Traditional Chinese Simplified Chinese Email this article
LC: CS presents Government Minute in response to Report of Public Accounts Committee No. 61

     Following is the speech (translated from Chinese) by the Chief Secretary for Administration, Mrs Carrie Lam, in presenting the Government Minute in response to the Report of the Public Accounts Committee No. 61 in the Legislative Council today (May 14):


     Laid on the table today is the Government Minute (GM) responding to Report No. 61 of the Public Accounts Committee (PAC).

     When presenting Report No. 61 on February 12 to the Legislative Council (LegCo), the Chairman of PAC gave comments on Three chapters in the Director of Audit's Reports:

(a) Direct land grants to private sports clubs at nil or nominal premium;
(b) Management of roadside skips; and
(c) Allocation and utilisation of public rental housing flats.

     We are grateful for the time and efforts that the PAC has devoted to investigating these subjects.  We accept the Committee's various recommendations and have
set out in detail the specific responses of the relevant bureaux/departments (B/Ds) in the GM.  Today, I would like to highlight the key measures that we have taken in these important policy areas and the progress.

Direct land grants to private sports clubs at nil or nominal premium

     On direct land grants to private sports clubs at nil or nominal premium, the Administration started the private recreational lease (PRL) policy review in September 2013.  We will take into account the recommendations of Audit Commission (Audit) and the PAC during the review.  The Home Affairs Bureau (HAB) will take the lead in conducting the PRL policy review from a sports policy perspective and will involve other concerned policy B/Ds as necessary.  In this regard, the Development Bureau and the Planning Department will provide input on land use and planning, and the Lands Department (LandsD) will provide input on land administration matters.

     In reviewing the PRL policy, we will take into account factors such as sports development needs, land use, site and facilities utilisation, the interests of the lessees and their members, and the wider public interest.  In the course of the review, we will also consider how to ensure an appropriate apportionment of sports and non-sports facilities on PRL sites.  We expect that preliminary findings of the review will be available by the end of 2014.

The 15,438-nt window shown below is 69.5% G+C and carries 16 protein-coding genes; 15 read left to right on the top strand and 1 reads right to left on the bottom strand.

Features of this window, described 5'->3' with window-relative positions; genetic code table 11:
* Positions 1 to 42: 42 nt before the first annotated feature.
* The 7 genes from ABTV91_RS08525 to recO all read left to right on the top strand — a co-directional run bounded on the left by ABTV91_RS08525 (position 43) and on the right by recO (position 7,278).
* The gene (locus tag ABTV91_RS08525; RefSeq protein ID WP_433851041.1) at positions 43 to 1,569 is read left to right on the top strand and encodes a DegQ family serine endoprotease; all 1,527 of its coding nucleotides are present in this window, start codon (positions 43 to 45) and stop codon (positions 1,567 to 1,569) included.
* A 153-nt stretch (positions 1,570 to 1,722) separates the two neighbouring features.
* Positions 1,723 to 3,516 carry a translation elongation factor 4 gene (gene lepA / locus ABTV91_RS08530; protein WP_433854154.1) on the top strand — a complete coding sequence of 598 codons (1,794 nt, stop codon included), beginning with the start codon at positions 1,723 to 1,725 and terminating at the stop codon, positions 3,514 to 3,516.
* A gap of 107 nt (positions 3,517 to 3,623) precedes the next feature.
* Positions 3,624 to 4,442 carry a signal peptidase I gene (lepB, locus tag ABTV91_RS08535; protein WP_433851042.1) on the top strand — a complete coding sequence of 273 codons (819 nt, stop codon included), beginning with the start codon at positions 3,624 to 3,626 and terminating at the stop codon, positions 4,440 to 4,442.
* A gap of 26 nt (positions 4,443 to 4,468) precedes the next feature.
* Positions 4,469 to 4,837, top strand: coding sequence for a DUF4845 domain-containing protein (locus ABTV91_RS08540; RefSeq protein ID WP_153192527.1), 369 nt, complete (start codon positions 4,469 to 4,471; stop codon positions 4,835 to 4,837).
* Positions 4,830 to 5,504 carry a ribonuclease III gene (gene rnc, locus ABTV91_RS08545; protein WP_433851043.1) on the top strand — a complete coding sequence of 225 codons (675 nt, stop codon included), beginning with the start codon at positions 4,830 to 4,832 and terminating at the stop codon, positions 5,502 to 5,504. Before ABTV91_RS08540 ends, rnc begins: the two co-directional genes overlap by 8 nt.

HAB has asked all lessees to open up their
sports facilities more extensively.  Apart from providing non-members with a much higher degree of access to their facilities, lessees are also required to operate junior membership schemes to allow talented young athletes to join the clubs as members at greatly reduced levels of subscription fee.  The approved "opening up" scheme forms part of the Conditions of Grant when a PRL is renewed.

     HAB has increased publicity on the availability of sports facilities of lessees for use by outside bodies by various means including advertising in print media, requiring the lessees to provide full information on the opening up schemes on their websites, disseminating relevant information through Competent Authorities, District Officers and the Sports Federation and Olympic Committee of Hong Kong, China and uploading the information onto HAB's website.

     HAB will issue revised guidelines in mid-2014 to help lessees provide more detailed and informative reports on the implementation of the opening up schemes.  

     HAB works closely with the LandsD and other government departments to ensure that PRL sites are used in accordance with their Conditions of Grant.  HAB will monitor the utilisation rates of sports facilities on PRL sites, in particular with regard to the requirement to give greater access to outside bodies in accordance with the approved new opening up schemes.  Using the quarterly returns as a monitoring tool, the HAB follows up with lessees in cases of low utilisation and conducts random checks on the accuracy of the reported information.  

     The Administration will work on further strengthening the monitoring mechanism and improving lease conditions.  As part of the comprehensive policy review on PRL, HAB and the LandsD will clarify their respective responsibilities with regard to inspections on PRL sites and will formulate plans for routine inspections accordingly.  In addition to conducting site inspections in the context of processing lease renewals, the LandsD will inspect sites where lease renewal is not yet due.